Recent guidance for tax inspectors in Italy shows greater focus on cross-border transactions.

To read a full copy of the Italian Tax Alert published by CMS Adonnino Ascoli & Cavasola Scamoni please see below.

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1. Executive summary

The circular letter No. 20/E of April 16, 2010, containing the tax audit policies for the calendar year 2010, illustrates the continuing interest of the Italian tax authorities in international transactions.

Companies should, in particular, review the documentation supporting intercompany crossborder transactions with specific reference to the 2007 and 2008 taxable periods.

2. Introduction

On April 16, 2010, the Italian tax authorities released the circular letter No. 20/E containing the policies for tax assessments to be followed by tax offices in 2010.

We summarize below some of the highlights of the letter.

2.1 Tax audits on large-sized companies

According to the recommendations made by the Italian tax authorities, for large companies, including those taxpayers with a turnover with more than 25 million Euro, the following transactions should be carefully analyzed by tax offices during 2010 tax audits:

  • transactions aimed at exploiting international tax arbitrages: e.g., with hybrid instruments or hybrid entities;
  • extraordinary and uncommon cross-border re-organizations;
  • transfer pricing.

Tax offices should also pay specific attention to significant changes in the taxpayers' taxable income and to the creation of net (tax) operating losses. The authorities believe that such changes might stem from aggressive tax planning schemes by taxpayers aimed at moving their taxable base from one country to another, in the context of the financial crisis.

The circular letter points out the importance of co-operation by the Italian authorities with the tax authorities of other countries.

Finally, the 2010 audit by tax offices should focus on the 2007 and 2008 taxable periods.

2.2 Tax audits on medium-sized companies

According to the circular letter, tax audits on companies with a turnover of 25 million Euro or less should be significantly increased.

Specific attention should be paid to taxpayers with a low or nil taxable income over a number of years, or with a VAT turnover not in line with the type of company or, finally, with a VAT credit position not justified by the type of business.

In addition, the following should attract the attention of the tax offices when selecting companies to be audited:

  • transactions with non resident counterparties;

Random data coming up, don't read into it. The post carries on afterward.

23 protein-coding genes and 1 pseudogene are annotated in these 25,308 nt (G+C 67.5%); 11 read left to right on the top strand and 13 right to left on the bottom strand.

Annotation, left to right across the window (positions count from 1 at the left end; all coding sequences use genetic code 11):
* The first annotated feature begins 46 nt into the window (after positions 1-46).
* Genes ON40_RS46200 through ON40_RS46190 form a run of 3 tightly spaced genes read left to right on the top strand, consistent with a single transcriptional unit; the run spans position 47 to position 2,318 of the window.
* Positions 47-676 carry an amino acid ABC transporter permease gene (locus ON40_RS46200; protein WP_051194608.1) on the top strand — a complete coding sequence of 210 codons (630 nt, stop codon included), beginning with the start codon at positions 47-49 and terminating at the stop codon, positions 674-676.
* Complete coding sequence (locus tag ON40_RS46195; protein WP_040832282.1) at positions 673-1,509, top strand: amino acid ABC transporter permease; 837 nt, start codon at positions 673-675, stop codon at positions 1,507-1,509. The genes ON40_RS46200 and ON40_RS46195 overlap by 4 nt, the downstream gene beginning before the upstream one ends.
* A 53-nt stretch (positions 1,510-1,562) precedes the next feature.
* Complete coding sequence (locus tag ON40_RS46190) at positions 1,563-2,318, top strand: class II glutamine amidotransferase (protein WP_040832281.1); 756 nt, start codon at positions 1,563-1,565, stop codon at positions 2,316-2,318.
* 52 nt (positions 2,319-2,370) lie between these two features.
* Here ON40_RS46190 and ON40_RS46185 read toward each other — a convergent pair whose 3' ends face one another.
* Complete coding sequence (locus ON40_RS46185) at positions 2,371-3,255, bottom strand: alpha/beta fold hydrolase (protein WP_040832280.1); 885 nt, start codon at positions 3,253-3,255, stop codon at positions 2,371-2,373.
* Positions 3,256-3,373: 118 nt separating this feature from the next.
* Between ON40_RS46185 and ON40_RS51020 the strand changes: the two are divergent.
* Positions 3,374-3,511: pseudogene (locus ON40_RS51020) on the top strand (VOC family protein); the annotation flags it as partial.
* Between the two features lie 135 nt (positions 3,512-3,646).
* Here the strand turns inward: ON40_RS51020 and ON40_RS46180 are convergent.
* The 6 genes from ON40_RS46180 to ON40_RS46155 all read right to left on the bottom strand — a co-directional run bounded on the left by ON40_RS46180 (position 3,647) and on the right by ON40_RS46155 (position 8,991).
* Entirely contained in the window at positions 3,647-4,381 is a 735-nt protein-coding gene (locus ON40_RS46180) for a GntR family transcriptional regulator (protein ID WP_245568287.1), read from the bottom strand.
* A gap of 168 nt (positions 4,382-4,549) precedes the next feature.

• intra-group transactions;
  • VAT credits utilized to offset taxes of a different nature;
  • unusually high levels of interest paid;
  • unusually high costs for services;
  • extraordinary gains or losses;
  • significant and uncommon changes in the VAT turnover.

Tax assessments should specifically target taxpayers not audited during the last four years.

During 2010 tax offices should audit the 2007 taxable period. The 2008 taxable period should be audited soon after, once the electronic procedures for the selection of risky taxpayers are available.

3. Short term actions

Companies should carefully review the documentation supporting cross-border intercompany transactions. Ideally, as far as transfer pricing is concerned, a qualitative and quantitative analysis should be available in order to face possible challenges from the Italian tax authorities.

Specific attention should be paid to the 2007 and 2008 taxable periods.

4. How we can help

CMS has a network of international tax specialists that can help you in reviewing, from each side of the deal, the documentation supporting cross-border transactions.

In addition CMS has a litigation department specialized in supporting the defence of tax audits at all levels, including the Italian Supreme Court and the European Court of Justice.

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Law-Now information is for general purposes and guidance only. The information and opinions expressed in all Law-Now articles are not necessarily comprehensive and do not purport to give professional or legal advice. All Law-Now information relates to circumstances prevailing at the date of its original publication and may not have been updated to reflect subsequent developments.

The original publication date for this article was 11/05/2010.